I am thankful to Hilary in one other way: she and her partner Erica Swale wrote a small (47 page) booklet with clear line drawings of the most common freshwater algae that was a required purchase for all undergraduates (and demonstrators) attending Brian Whitton’s algae practicals at Durham and it was through this book that I started to learn how to identify algae.  There are, I notice, just 17 genera of diatoms illustrated in this book but there was enough here to start putting names onto the shapes that floated – or flitted – through my field of view as I struggled to learn the rudiments of the craft.

Left: Hilary Belcher on a sampling trip to the Thames in the early 1990s (photo: Alison Love) and, right: the cover of her introductory guide to freshwater algae, co-authored with Erica Swale.

Reference

Belcher, H. & Swale, E. (1993).  Some diatoms of a small saline habitat near Cambridge.  Nature Cambridgeshire 35: 75-77.

A full appreciation of the life and work of Hilary Belcher, compiled by Jenny Bryant, will appear in the next edition of The Phycologist.

Unlikely neighbours …

One of the lessons I learned from writing “A tale of two diatoms …” is that we can often learn more about the ecology of a species by contrasting its behaviour with that of another species rather than by just relating the distribution of that species to features of its environment.  I came across another example of this when I was writing up the results of the latest “ring-test” that UK diatom analysts undertake to maintain their competence.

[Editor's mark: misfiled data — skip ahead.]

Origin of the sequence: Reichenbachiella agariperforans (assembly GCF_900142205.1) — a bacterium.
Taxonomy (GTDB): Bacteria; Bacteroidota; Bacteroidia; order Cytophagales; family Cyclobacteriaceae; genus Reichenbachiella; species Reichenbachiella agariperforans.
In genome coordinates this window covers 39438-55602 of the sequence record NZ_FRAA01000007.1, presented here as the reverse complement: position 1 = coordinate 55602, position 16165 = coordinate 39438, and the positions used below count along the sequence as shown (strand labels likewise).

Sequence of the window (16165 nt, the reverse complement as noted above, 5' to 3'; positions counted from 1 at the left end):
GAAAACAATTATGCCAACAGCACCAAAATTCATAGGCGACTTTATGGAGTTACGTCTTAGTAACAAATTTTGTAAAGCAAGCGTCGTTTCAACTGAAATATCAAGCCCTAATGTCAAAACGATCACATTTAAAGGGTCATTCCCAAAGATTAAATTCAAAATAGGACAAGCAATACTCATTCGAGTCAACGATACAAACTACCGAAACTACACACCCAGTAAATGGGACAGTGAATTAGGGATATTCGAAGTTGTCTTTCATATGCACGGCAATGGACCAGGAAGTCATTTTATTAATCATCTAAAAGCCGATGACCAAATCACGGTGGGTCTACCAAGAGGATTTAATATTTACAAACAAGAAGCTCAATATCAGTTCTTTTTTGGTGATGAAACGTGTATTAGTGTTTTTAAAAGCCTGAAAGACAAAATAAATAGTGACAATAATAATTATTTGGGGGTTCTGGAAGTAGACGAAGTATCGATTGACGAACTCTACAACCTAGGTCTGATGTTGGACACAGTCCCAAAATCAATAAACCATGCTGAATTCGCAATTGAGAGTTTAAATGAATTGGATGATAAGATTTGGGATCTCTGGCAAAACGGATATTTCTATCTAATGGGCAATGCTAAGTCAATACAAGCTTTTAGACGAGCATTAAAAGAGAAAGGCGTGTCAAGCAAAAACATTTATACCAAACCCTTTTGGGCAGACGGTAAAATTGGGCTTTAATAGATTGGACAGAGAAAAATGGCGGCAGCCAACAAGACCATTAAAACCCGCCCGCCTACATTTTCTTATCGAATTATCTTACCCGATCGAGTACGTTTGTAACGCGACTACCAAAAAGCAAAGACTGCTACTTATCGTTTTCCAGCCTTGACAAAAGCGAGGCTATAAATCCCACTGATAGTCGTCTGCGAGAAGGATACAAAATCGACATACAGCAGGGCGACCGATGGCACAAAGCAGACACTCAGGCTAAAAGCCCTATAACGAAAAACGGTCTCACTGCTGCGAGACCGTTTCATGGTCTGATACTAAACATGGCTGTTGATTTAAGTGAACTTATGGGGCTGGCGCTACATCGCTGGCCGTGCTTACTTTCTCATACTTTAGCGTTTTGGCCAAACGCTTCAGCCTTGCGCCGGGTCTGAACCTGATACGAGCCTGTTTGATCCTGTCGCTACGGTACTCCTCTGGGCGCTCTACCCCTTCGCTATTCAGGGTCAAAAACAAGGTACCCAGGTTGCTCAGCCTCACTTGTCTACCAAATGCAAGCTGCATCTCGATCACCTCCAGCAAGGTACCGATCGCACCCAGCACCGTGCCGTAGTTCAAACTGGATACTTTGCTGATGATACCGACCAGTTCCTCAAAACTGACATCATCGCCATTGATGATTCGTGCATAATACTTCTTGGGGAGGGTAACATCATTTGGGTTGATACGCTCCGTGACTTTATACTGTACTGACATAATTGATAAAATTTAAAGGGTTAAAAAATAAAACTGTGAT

The sample came from a stream in east Devon (the one that had a walk-on part in “The challenging ecology of a freshwater diatom”).  This stream receives effluent from a small sewage works but our sample comes from just upstream of this works.   We know that the stream downstream of the sewage works is quite polluted but were also interested in the condition of the stream above the works.   This has proved to be challenging and, it seems, there are some pollution sources, including septic tanks and runoff from fields, that mean that the stream already shows signs of impact before it reaches the sewage works.   There are, however, mixed messages when we look at the aquatic flora, and some of the diatoms that are abundant are characteristic of low or only slight enrichment.

One feature of the stream that was quite unusual was a relatively large number of cells of Reimeria uniseriata, a relative of Reimeria sinuata which is quite common.  Both of these are illustrated below: note that R. uniseriata tends to be slightly larger and has distinctly punctate striae.  However, when I looked at the distribution of these species in response to water chemistry, I could see few differences, with most of the records suggesting a preference for water with low or slightly elevated phosphorus concentrations.   Reimeria sinuata is more common than R. uniseriata and when the latter is found, the former is usually present too.  They seem to be able to share their habitat quite comfortably.

Reimeria sinuata from Polly Brook, Devon, December 2016.   a. – f.: valve views; g.: girdle view focussed on ventral side.  Scale bar: 10 micrometres (= 1/100th of millimetre).  Photos: Lydia King.